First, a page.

Finding Alpha in Every Market Condition: Altegris' Jon Sundt Talks Alternative Investment Strategies

Joel Anderson  |

Finding smart investing strategies when times are good and the markets are soaring isn’t terribly hard. A year when the S&P 500 climbs over 30 percent, as it did last year, has a way of making stock pickers look pretty smart. However, what about when times are bad? Does your fund manager know how to extract the most possible value out of all scenarios, not just the bull markets?

That’s the driving idea behind alternative investment managers Altegris. While most mutual funds rely solely on long-only stock and bond funds, Altegris offers the opportunity to invest with fund managers who aren’t limited in the tools they can pull out of their kit to get you alpha. sat down with Jon Sundt, Altegris’ co-founder and CEO, at the Strategic Investment Conference (SIC) 2014, held in San Diego from May 13-16, to talk about his funds, his fund managers, and why long/short strategies may offer investors better opportunities than more-traditional offerings.

EQ: How would you say the conference went?

Jon Sundt: Fantastic. Five hundred people in attendance, a world class line up of speakers, various thought leaders, and some challenging views getting presented. It’s been a big success.

EQ: Who are some of the speakers you found most interesting?

Jon Sundt: I think Jeffrey Gundlach is always compelling in terms of his view on credit. I particularly enjoyed David Zervos and Kyle Bass as well.

EQ: The stock market appears to be undergoing a correction last two months especially in the NASDAQ a lot of website action but generally down, how do you see developments in the global economy effecting or not effecting American Equities specifically?

Jon Sundt: There certainly appears to be a decoupling from emerging markets, which is obvious from the fact that the developed countries and the emerging markets have diverged in terms of the rate of returns.

More specifically in U.S. equities, you’ve seen this multiple expansion that’s driven the stock market the last several years. You’ve seen a five-year run off the lows and a lot of beta in the market, but you’ll notice that, over the last 6 months, some of these high flying stocks that have high P/E multiples have been undergoing a correction. A dramatic correction.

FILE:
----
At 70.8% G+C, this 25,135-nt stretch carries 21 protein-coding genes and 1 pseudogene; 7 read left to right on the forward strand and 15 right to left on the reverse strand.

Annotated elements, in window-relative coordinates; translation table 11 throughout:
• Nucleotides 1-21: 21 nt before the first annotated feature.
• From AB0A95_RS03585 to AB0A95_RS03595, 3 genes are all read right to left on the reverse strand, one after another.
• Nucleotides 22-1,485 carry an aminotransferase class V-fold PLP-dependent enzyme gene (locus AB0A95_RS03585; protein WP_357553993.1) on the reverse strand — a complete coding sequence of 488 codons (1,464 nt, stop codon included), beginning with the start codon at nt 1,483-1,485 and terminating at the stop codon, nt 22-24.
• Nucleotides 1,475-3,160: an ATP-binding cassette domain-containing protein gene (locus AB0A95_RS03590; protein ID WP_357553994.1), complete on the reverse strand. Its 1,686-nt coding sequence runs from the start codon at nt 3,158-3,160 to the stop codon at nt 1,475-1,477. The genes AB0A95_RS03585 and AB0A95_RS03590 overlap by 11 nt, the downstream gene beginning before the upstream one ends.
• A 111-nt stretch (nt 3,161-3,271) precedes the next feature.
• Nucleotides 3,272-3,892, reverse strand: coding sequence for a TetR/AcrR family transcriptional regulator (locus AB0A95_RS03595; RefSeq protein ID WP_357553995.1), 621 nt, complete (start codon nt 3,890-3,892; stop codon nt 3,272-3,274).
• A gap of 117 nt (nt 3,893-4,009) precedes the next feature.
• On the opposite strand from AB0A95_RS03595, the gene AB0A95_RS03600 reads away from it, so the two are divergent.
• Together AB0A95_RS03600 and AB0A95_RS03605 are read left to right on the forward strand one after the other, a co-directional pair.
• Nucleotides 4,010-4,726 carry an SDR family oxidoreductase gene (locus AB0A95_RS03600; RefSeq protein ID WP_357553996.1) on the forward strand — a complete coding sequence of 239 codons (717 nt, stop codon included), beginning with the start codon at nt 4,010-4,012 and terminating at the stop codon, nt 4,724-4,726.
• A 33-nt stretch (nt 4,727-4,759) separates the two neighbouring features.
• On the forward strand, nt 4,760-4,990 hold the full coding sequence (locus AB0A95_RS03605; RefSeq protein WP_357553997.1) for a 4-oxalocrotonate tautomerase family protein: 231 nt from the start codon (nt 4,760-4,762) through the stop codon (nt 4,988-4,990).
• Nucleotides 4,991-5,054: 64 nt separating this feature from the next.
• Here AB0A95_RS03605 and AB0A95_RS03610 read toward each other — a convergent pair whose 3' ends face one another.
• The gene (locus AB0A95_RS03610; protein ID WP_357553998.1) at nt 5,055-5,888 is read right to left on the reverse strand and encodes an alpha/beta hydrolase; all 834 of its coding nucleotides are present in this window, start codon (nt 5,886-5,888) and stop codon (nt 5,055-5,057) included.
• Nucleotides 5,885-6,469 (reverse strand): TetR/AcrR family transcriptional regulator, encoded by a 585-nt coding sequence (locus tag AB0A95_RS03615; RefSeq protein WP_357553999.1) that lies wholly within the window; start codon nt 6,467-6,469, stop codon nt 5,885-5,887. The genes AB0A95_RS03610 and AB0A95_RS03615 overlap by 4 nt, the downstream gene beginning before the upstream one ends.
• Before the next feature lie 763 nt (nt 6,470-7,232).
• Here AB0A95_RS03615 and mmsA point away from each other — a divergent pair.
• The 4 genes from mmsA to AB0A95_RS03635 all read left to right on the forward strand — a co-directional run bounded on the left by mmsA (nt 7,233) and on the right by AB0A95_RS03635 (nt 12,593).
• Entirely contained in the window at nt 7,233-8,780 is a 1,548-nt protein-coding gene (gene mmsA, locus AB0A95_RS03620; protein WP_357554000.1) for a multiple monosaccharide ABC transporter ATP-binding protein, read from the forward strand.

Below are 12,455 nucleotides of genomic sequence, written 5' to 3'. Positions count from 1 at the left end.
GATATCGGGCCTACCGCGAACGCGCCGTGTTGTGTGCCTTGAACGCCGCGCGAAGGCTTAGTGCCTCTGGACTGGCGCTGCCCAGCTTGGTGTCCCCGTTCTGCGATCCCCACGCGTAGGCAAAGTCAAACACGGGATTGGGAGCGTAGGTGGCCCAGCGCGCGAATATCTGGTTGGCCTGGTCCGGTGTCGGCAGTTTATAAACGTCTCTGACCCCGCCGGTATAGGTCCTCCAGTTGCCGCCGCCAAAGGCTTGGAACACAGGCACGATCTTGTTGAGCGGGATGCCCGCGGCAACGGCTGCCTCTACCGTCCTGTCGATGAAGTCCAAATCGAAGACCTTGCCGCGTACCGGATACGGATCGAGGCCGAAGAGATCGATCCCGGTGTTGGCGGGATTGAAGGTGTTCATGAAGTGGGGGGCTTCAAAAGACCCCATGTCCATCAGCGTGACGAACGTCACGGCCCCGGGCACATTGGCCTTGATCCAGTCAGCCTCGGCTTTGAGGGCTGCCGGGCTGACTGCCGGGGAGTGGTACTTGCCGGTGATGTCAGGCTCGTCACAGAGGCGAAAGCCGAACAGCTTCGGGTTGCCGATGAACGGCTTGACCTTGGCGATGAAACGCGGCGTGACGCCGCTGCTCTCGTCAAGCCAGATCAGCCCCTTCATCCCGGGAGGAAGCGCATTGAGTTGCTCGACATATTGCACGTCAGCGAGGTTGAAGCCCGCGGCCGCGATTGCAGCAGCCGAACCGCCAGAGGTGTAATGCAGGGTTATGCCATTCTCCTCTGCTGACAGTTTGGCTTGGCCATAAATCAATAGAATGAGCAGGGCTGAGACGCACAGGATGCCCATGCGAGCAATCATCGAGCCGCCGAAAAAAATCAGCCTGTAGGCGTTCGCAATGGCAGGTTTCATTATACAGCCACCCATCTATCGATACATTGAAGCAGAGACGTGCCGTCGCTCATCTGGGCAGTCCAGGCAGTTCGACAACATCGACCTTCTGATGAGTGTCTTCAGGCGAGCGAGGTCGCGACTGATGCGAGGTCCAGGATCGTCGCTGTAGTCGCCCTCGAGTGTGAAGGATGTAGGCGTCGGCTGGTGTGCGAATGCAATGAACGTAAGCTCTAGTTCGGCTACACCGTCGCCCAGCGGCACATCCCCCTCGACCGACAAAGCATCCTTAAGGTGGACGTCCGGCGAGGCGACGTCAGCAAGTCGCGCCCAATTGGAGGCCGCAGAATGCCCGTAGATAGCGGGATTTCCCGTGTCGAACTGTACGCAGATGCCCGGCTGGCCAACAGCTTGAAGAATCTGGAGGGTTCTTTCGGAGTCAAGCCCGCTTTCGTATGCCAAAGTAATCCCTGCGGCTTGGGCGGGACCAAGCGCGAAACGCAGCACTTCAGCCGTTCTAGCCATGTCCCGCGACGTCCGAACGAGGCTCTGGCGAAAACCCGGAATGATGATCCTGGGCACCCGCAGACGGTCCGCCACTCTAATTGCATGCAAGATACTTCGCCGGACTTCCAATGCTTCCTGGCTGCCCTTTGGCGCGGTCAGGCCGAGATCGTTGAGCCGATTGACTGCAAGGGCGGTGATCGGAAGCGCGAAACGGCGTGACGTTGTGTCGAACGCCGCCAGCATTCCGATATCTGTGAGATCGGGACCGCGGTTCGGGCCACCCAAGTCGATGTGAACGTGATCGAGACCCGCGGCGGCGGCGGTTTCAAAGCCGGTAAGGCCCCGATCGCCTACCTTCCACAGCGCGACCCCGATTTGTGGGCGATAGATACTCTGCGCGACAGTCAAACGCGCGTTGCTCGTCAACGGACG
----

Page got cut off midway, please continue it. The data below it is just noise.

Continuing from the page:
So I think it’s becoming more of a stock pickers market, not a market that you can just replicate by being in an index fund. Stock selection as measured by dispersion and correlations is now becoming more important. You can still build the argument that there are stocks that are going to go up. You’ve got an accommodating fed policy that looks like it will continue to provide a wind at the back of equities, but I think stock selection is key now.

This is where alternatives come in, because you’ve got fund managers that aren’t tied to benchmark. They can dramatically shift and reduce their exposures accordingly, shift and reduce their net long exposure, take concentrated bets, and, probably most importantly, they can hedge, so they can use shorts.

EQ: What sort of global developments do you think American investors should be paying the most attention to?

Jon Sundt: The biggest driver right now, of course, is the Central Bank policies. We’ve been told that they’re ending QE but we don’t have a lot of clarity on what that looks like. I think that’s the overarching risk: what’s the Fed’s policy stance moving forward?

Look, there’s exogenous risk you’ll never know about pre-event. Certainly you can point to Syria, China, the Ukraine, map out some areas that could shutter the markets, but I think the long-term growth prospects of U.S. equities are more of a local story driven by the U.S. economy and the Central Bank.

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EQ: Your funds employ alternative investment strategies that aren’t necessarily in the tool kit for other mutual funds. What would you want to tell our readers about some of these strategies and why they set your products apart?